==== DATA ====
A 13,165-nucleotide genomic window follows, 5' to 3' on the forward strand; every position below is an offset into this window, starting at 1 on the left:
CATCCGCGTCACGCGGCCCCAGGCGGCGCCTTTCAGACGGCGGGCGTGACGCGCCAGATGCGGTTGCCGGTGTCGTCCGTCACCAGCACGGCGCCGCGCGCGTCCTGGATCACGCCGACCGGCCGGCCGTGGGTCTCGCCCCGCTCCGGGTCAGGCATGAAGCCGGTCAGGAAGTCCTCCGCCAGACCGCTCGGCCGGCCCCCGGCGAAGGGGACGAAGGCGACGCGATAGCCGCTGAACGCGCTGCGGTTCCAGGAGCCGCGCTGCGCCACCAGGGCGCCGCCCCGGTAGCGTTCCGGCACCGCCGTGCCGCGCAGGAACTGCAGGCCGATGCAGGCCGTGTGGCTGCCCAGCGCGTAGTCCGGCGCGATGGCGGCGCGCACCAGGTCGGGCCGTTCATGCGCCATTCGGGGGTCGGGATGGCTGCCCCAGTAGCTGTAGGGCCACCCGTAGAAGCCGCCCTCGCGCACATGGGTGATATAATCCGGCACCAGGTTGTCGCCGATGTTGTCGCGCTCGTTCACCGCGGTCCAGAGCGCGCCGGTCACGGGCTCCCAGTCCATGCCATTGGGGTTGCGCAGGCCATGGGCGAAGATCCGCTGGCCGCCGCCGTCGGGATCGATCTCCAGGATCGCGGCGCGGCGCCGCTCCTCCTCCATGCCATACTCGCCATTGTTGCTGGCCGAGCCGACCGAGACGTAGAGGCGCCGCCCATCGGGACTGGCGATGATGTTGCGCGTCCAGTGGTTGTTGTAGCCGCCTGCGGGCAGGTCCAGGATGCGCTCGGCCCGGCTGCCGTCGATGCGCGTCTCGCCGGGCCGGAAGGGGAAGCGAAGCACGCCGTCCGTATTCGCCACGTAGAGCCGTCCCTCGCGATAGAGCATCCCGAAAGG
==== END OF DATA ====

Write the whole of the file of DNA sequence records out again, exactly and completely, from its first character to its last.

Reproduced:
A 13,165-nucleotide genomic window follows, 5' to 3' on the forward strand; every position below is an offset into this window, starting at 1 on the left:
CATCCGCGTCACGCGGCCCCAGGCGGCGCCTTTCAGACGGCGGGCGTGACGCGCCAGATGCGGTTGCCGGTGTCGTCCGTCACCAGCACGGCGCCGCGCGCGTCCTGGATCACGCCGACCGGCCGGCCGTGGGTCTCGCCCCGCTCCGGGTCAGGCATGAAGCCGGTCAGGAAGTCCTCCGCCAGACCGCTCGGCCGGCCCCCGGCGAAGGGGACGAAGGCGACGCGATAGCCGCTGAACGCGCTGCGGTTCCAGGAGCCGCGCTGCGCCACCAGGGCGCCGCCCCGGTAGCGTTCCGGCACCGCCGTGCCGCGCAGGAACTGCAGGCCGATGCAGGCCGTGTGGCTGCCCAGCGCGTAGTCCGGCGCGATGGCGGCGCGCACCAGGTCGGGCCGTTCATGCGCCATTCGGGGGTCGGGATGGCTGCCCCAGTAGCTGTAGGGCCACCCGTAGAAGCCGCCCTCGCGCACATGGGTGATATAATCCGGCACCAGGTTGTCGCCGATGTTGTCGCGCTCGTTCACCGCGGTCCAGAGCGCGCCGGTCACGGGCTCCCAGTCCATGCCATTGGGGTTGCGCAGGCCATGGGCGAAGATCCGCTGGCCGCCGCCGTCGGGATCGATCTCCAGGATCGCGGCGCGGCGCCGCTCCTCCTCCATGCCATACTCGCCATTGTTGCTGGCCGAGCCGACCGAGACGTAGAGGCGCCGCCCATCGGGACTGGCGATGATGTTGCGCGTCCAGTGGTTGTTGTAGCCGCCTGCGGGCAGGTCCAGGATGCGCTCGGCCCGGCTGCCGTCGATGCGCGTCTCGCCGGGCCGGAAGGGGAAGCGAAGCACGCCGTCCGTATTCGCCACGTAGAGCCGTCCCTCGCGATAGAGCATCCCGAAAGG